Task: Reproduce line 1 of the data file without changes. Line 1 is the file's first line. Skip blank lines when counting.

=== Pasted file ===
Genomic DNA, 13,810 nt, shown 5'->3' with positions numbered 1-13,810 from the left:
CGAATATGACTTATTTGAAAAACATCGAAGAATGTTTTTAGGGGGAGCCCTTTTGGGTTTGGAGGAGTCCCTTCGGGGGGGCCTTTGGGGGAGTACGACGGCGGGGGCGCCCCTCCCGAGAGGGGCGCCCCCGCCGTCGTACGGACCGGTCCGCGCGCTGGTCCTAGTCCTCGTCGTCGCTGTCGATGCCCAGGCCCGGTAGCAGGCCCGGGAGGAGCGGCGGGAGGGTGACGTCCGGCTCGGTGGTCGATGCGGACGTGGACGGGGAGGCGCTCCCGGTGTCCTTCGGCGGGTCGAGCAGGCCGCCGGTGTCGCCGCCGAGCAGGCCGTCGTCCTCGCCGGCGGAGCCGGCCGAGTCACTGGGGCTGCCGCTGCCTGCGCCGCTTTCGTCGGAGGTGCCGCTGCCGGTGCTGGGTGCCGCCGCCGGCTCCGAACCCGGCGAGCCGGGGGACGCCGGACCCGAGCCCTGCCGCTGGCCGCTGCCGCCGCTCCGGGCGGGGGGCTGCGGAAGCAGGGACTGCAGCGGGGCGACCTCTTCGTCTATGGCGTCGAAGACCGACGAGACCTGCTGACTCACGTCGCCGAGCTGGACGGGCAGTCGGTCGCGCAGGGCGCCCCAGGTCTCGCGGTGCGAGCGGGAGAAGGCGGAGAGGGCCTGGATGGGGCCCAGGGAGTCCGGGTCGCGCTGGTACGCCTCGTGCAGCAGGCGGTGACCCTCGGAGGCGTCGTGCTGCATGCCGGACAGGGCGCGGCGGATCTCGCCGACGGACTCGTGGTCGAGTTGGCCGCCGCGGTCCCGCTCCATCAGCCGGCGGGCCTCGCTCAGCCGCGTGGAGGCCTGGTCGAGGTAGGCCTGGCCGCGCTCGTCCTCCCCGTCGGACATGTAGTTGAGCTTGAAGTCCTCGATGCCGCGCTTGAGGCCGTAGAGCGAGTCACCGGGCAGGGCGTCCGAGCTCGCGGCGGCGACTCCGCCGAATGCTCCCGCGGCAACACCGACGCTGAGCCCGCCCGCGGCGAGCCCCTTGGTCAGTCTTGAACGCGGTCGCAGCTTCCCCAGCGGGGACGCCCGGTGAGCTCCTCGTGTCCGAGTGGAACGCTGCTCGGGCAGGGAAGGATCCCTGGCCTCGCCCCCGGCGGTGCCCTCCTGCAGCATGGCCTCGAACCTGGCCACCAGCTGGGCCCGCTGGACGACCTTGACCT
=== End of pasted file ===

Genomic DNA, 13,810 nt, shown 5'->3' with positions numbered 1-13,810 from the left: